Both countries have authoritarian states and are guilty of human rights abuses, but for the population that isn’t directly affected, the political make-up of their country is a far less significant factor in the average person’s life satisfaction. The UN’s report shows that corruption and unfairness will impact a person’s satisfaction, but are less significant factors than social support. Countries like China have collectivist cultures, meaning social circles and communities are more likely to look after each other.

For a country to excel on either the UN or Ipsos’s study, the key barometer seems to be the social support people have. It’s the key tenet of Schulz’s research with the Harvard Study of Adult Development. They discovered that, by and large, good relationships keep people healthier to live longer and happier lives.

Relationships are the key

In both global surveys, there’s a trend towards the world getting happier, yet a casual glance at social media or the news would make you think that today is a nadir of life dissatisfaction. Western economies are falling apart, democratic institutions are failing and the climate is edging towards disaster. Yet, Schulz points out that while it’s hard to make comparisons over time, the situation for the people featured at the beginning of the Harvard study was far from rosy.

“They were in college at the time when World War Two broke out, and 91 per cent of them served in the military. Almost all of them describe this as the scariest and worst experience of their lives,” Schulz says. It’s easy to forget that for that generation, what immediately followed was a US split by a fight for civil rights and a Cold War.

There is one difference though, that Schulz notes with our current generation – technology. “The internet has connected us in ways that are helpful, but also in some ways that have contributed to our experience of loneliness,” he says.

For friends and family who move away from local neighbourhoods, technology is invaluable in keeping closer connections than ever before. The flipside is we are now aware of people from far different socio-economic statuses to us than ever before. “In the old days, you could look down your block, see what the other houses looked like, and what people had in their yards to figure out whether you had as much as other people. These days, you go on the internet and you can look at what everyone has across the whole world.”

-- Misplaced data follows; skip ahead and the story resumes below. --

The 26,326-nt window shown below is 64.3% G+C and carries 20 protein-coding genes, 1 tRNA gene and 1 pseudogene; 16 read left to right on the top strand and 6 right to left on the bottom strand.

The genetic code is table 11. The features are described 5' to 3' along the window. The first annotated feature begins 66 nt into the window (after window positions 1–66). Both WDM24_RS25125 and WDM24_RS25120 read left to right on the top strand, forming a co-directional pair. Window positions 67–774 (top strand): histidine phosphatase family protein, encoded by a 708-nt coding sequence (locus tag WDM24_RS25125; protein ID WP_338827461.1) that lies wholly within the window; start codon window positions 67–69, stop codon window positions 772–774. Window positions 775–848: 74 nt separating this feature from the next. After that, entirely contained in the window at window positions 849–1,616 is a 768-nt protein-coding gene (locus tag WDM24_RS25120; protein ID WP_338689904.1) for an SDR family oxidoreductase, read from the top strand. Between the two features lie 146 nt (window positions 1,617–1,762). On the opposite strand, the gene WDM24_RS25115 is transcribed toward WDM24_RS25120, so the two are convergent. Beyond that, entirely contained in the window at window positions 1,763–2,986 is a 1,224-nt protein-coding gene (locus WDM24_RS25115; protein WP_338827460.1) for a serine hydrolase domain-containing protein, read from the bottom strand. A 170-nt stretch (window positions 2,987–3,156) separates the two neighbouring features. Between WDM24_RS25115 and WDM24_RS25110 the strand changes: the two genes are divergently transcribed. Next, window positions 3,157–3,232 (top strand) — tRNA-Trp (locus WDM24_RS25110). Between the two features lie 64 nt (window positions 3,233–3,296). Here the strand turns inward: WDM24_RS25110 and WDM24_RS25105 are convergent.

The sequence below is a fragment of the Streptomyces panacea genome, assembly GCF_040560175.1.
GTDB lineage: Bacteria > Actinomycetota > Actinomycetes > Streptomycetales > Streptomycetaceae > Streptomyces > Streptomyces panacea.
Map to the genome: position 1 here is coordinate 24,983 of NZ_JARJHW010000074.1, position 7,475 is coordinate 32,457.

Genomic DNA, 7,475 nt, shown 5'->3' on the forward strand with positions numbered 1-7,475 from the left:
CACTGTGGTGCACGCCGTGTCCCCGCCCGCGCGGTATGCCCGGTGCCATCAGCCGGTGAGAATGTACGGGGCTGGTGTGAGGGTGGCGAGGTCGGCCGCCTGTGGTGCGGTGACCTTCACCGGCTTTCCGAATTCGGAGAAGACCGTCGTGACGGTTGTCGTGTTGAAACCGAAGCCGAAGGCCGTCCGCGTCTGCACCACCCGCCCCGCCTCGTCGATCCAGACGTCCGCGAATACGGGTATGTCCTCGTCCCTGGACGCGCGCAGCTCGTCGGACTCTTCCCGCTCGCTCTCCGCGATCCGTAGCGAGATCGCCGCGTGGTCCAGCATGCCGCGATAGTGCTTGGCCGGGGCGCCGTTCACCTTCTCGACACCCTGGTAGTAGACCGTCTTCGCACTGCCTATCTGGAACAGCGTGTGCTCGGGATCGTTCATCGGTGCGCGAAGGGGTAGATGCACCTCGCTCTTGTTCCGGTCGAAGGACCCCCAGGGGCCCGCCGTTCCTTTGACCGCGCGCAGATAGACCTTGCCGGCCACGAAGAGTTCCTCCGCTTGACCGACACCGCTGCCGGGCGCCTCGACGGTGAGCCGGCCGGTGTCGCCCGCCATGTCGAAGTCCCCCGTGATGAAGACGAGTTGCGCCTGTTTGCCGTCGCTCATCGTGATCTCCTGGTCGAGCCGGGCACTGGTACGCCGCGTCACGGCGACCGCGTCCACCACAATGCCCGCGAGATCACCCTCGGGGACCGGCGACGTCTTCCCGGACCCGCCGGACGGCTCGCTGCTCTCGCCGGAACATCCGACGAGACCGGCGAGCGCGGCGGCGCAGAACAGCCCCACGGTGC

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Lonely on the phoneCanva

The ways in which social media sites select information that is interesting to us based on our previous behaviour also exacerbates our sense of difference. As political information is curated into different groups of people’s news feeds, greater social division is sown.

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What troubles Schulz most though goes back to the single biggest revelation from his study – the importance of social connection. Communication mediated through screens isn’t a perfect replica of true in-person communication. Schulz is particularly worried about the dampening down of human interaction through technology mediums.

“We all have to deal in-person in real time with differences of opinion. And we have to figure out how to do that. Technology has given people a way to not do a lot of that work in real time. I think over time, that may make us less able to navigate some of those challenges,” he says.

The message is clear, and it’s the driving principle of his and Waldinger’s book and the study’s data: “relationships keep us happier and healthier throughout our lifespan,” he says.

“People just really want to be understood and heard and supported in their lives. When we talk about connection, we're talking about those kinds of connections, places where we feel like someone knows us and that they have our back in life,” Schulz says. Connection is good for both emotional well being, “and maybe even more surprising, it has physical benefits for us as well.”